Social proof has been around for almost four decades. But the foundations that made it effective still apply in today’s digital landscape.
Psychologist Dr. Robert B. Cialdini coined the term “social proof” in his book: “The Psychology of Persuasion”. According to Cialdini, there are six overarching principles to look into:
- Reciprocity – Provide value to gain value.
- Commitment – People are likely to trust things aligned with their values.
- Social Proof – People are likely to trust the majority.
- Authority – It’s human nature to obey someone in authority.
- Liking – The more a person likes you, the higher the chance of persuasion.
- Scarcity – People want more of something if it’s short in supply.
In this article, we’ll focus on social proof and how to apply it in your next social media campaigns. Here’s a recap of the basics.
What Is Social Proof?
Social proof is a psychological phenomenon. It states that we view something as “more correct” when we see others doing it.
Marketers use social proof to improve their overall online presence, conversion rates, and authority. We see this all the time when we visit a website, research products, and more.
Main Types Of Social Proof
There are several types of social proof you can use. Finding the right kind to use for your brand can take a lot of time. To help streamline this process, we’ve curated a list of social proofs any brand could use.
Expert Social Proof
Industry experts are viewed as the authority in their respective niches. The products and services they recommend hold more weight because of this. Research shows that 69% of customers read reviews from experts before purchasing products.
Celebrity Social Proof
When celebrities or influencers endorse products, that’s an example of celebrity social proof. Ad Week says 90% of customers trust influencers more than celebrities. 49% of customers also depend on influencers when making purchasing decisions.
Brands can use content from customers that feature their products or services. It’s one of the most effective forms of social proof. Studies show an 8.5% increase in conversion rates among site visitors that were shown some form of UGC.
When a lot of people are using your products, others are likely to join the “bandwagon”. For example, showcasing “X number of marketers” used your product. In a study, a company that applied a form of bandwagon in their marketing saw a 38% increase in conversion rates.
Scarcity Social Proof
Scarcity encourages customers to buy before a deal expires. This sometimes includes setting timers on discounts and promotions, restricting supply, or designing seasonal or promotional products to sell for a limited period.
How to Use Social Proof
Social proof can be used in every online channel of your brand. We see it on social media, websites, and even third-party review platforms. Let’s explore examples of how brands use social proof to their advantage.
Showcase Customer Reviews
Customers can still have a lot of doubts about a product or service even after their research phase. A simple nudge from reviews can be the deciding factor. In fact, studies suggest that showcasing reviews increases sales by 18%.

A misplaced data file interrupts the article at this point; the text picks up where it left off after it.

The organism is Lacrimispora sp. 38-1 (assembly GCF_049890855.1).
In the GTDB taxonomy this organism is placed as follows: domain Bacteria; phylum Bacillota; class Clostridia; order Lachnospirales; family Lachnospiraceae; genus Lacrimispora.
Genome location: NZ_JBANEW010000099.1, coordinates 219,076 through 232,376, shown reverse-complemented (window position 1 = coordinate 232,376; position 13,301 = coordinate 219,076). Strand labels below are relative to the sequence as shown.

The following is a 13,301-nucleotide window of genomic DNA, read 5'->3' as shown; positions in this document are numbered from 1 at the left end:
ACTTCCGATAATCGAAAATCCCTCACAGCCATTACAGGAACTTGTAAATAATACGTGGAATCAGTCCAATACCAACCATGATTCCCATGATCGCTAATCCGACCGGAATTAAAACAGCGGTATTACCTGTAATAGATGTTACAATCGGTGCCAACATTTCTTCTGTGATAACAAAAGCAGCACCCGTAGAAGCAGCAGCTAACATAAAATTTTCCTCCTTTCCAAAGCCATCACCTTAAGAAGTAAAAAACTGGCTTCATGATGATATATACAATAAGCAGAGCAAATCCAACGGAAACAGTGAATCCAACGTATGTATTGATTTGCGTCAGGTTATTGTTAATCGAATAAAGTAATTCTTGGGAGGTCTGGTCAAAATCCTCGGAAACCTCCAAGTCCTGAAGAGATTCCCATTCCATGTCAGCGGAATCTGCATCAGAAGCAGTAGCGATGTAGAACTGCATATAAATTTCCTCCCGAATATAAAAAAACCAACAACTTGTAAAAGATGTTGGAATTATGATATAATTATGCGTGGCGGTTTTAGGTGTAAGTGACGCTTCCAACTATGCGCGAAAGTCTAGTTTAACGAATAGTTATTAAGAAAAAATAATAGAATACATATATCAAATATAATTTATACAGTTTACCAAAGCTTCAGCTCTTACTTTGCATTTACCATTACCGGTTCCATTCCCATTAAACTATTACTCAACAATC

You can feature reviews from customers on your social media page, website, and third-party sites that feature your products. Research also suggests that 49% of customers trust reviews as much as personal recommendations.
Implement Real-time Statistics
Showing real-time statistics works in two ways. It uses FOMO (Fear of Missing Out) and bandwagon marketing.
You can show any metric that you want for this strategy. Popular metrics used are purchases, signups, social media follows, and more.
For eCommerce brands, you can highlight your most popular products and the number of units sold. A strategy like this is best used on landing pages, checkouts, and in your store.
Highlight Case Studies
Think of a case study as a curated “client review”. Highlight how a customer used your product, its benefits, and how it answered a specific pain point.
You can even create a dedicated landing page for your case studies, each addressing a different problem.
Highlighting your customer base works as bandwagon marketing. It shows prospects that your products or services helped a lot of successful businesses, so they should try it out too.
Social share widgets allow visitors to easily share your website or specific pages on their social media profiles. This can help to increase the visibility and reach of your website.
An increase in visibility could equate to more traffic, and ultimately, more potential conversions. But it can also work against you if your brand has a low following on social media.
So, be sure to do A/B testing to see if adding social shares will work for your brand.
If you’re in a restaurant and you don’t know what to eat, you ask for the best seller. This concept can also apply to online purchases.
There will always be times when customers don’t necessarily know what they want. You can help them out by highlighting your best products.
Feature User-generated Content
Customers can make great content around your product. When this happens, you can feature them on your brand’s social channels.
For example, you can use AI-powered tools like PixelCut to clean up your pictures for free. Using this tool, you can remove unwanted people, background objects, or texts, ensuring that your UGC fits your brand image.
To help, here’s a list of things to consider before spending time and resources on social proof:
- The main types of social proof include expert, celebrity, UGC, bandwagon, and scarcity social proof.
- One of the most effective social proofs includes reviews and UGC.
- Consumers are more likely to follow the recommendations of influencers over celebrities.
- User-generated content can become a cost-effective and sustainable marketing strategy.
- Always do A/B testing to know which social proofs are most effective for your brand.